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Red Sox' Crawford still puzzled by Angels' strange courtship


FT. MYERS, Fla. -- A lot of folks expected Carl Crawford to be an Angel this spring and at the very least, he surely he expected the Angels to come after him in free agency a lot harder than they did.

Crawford, a four-time All-Star and a Gold Glove winner entering his prime, seemed like a perfect fit for Los Angeles of Anaheim, which sought offense and an outfielder in particular. Angels star Torii Hunter publicly identified Crawford as his personal choice, and everything indicated Hunter's bosses agreed -- word got out that Crawford was the Angels' No. 1 choice.

"They obviously didn't want me that bad because I'm a Red Sox,'' Crawford said. "I don't know what happened.''

Crawford said things became clear "at the end'' of talks which way it was headed. He isn't complaining, as he's also a nice fit for Boston, which gave him a hefty $142 million, seven-year contract.

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"Everything's good,'' Crawford said. "This is a good team, they obviously wanted me and the financial situation was good.''

The Angels' offer to Crawford was for $108 million over six years with a seventh year option -- not exactly chump change but also not in the ballpark of what Boston paid. L.A.'s offer was also less per year than it will wind up paying Vernon Wells since the Angels absorbed all but $5 million of the $86 million and four years remaining on his contract when they acquired him from Toronto in a trade. That combination of decisions by the Angels made no sense to anyone, Crawford included.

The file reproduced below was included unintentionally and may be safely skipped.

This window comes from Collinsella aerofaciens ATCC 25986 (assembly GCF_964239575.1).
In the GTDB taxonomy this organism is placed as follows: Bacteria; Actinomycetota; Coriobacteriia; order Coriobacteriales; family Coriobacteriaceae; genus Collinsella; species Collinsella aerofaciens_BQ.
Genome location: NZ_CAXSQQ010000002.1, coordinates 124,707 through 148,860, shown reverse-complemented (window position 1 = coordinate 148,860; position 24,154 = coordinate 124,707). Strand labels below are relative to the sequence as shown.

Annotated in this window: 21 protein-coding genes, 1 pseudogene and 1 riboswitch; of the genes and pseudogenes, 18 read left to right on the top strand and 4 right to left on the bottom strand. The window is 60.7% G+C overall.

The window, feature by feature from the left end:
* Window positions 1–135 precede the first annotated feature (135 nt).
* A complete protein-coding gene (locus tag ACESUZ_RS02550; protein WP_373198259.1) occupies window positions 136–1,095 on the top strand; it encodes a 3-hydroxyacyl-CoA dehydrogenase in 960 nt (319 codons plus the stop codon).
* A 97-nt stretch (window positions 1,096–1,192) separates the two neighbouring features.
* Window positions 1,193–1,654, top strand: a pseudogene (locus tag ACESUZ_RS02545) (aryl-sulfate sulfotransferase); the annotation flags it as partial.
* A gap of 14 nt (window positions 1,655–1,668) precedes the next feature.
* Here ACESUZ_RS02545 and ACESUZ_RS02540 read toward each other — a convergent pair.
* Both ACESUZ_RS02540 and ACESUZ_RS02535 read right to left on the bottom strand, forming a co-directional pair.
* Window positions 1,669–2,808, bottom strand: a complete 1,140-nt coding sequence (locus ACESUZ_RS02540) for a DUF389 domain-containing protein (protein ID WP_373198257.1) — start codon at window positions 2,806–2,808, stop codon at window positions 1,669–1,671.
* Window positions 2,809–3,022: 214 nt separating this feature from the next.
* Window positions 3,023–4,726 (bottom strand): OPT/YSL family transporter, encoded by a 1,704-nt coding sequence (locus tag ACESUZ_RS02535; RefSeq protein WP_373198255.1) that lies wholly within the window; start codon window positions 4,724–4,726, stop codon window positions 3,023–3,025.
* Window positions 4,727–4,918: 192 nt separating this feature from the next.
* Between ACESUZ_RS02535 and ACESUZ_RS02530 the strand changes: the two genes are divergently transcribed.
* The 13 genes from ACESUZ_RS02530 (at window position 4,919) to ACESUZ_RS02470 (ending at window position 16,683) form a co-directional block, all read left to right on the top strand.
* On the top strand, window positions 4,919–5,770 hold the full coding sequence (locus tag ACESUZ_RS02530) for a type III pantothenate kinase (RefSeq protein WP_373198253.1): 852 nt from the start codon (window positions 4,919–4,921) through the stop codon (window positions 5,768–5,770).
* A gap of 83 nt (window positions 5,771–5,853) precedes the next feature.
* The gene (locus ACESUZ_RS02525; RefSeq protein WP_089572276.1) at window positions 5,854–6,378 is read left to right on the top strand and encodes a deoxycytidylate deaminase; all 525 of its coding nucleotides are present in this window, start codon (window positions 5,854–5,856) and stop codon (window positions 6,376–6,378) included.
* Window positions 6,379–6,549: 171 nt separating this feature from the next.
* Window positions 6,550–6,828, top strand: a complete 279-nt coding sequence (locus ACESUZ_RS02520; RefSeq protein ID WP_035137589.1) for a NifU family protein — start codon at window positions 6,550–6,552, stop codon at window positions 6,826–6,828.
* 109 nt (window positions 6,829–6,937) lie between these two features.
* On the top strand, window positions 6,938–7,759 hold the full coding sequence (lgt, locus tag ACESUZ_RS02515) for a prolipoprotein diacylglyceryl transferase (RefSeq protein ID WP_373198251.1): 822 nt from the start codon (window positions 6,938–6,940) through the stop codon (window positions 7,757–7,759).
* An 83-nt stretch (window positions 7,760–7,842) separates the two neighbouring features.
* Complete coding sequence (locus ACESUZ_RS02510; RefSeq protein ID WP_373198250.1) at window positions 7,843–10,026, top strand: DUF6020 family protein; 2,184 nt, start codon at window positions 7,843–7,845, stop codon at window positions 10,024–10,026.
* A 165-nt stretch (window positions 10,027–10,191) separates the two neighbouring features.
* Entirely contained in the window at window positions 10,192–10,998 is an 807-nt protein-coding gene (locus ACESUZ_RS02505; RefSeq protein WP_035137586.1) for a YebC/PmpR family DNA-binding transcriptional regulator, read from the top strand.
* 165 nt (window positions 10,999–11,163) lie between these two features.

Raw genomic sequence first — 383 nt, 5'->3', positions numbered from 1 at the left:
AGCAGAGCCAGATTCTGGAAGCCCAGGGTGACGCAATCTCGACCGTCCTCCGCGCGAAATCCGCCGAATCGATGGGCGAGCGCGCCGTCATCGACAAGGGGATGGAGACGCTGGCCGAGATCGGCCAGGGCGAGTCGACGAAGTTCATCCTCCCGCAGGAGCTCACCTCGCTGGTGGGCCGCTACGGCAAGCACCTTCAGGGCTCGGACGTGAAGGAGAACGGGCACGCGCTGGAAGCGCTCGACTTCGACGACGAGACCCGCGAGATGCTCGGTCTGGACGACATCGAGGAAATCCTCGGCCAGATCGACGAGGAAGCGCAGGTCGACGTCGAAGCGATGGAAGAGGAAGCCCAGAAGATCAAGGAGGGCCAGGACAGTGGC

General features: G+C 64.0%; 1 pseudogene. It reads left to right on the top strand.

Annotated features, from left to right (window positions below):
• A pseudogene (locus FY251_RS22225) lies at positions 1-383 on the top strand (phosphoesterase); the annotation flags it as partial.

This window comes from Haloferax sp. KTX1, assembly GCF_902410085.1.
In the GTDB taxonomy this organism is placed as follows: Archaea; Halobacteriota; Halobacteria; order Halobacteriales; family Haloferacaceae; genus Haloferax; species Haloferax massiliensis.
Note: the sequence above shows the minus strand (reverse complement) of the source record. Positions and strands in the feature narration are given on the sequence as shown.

"It was weird,'' he said. "I heard they said my contract was too much. Then they paid more (per year) to Vernon Wells. I didn't understand that.''

The other thing about the Angels' offer to Crawford that made no sense is that it was a shorter deal than the $126 million, seven-year contract Jayson Werth received from the Nationals only a day before. A case could be made that the Nationals, being the Nationals, had to overpay. But Crawford is two years younger than Werth, and no one could reasonably think they could sign Crawford to a shorter deal than Werth received.

"He's 31 and I'm 29. It didn't make sense to me, either,'' Crawford said in answer to a questioner who suggested it made little sense. "And this is why I'm a Red Sox.''

And that is one of the main reasons why the Red Sox are the American League favorites.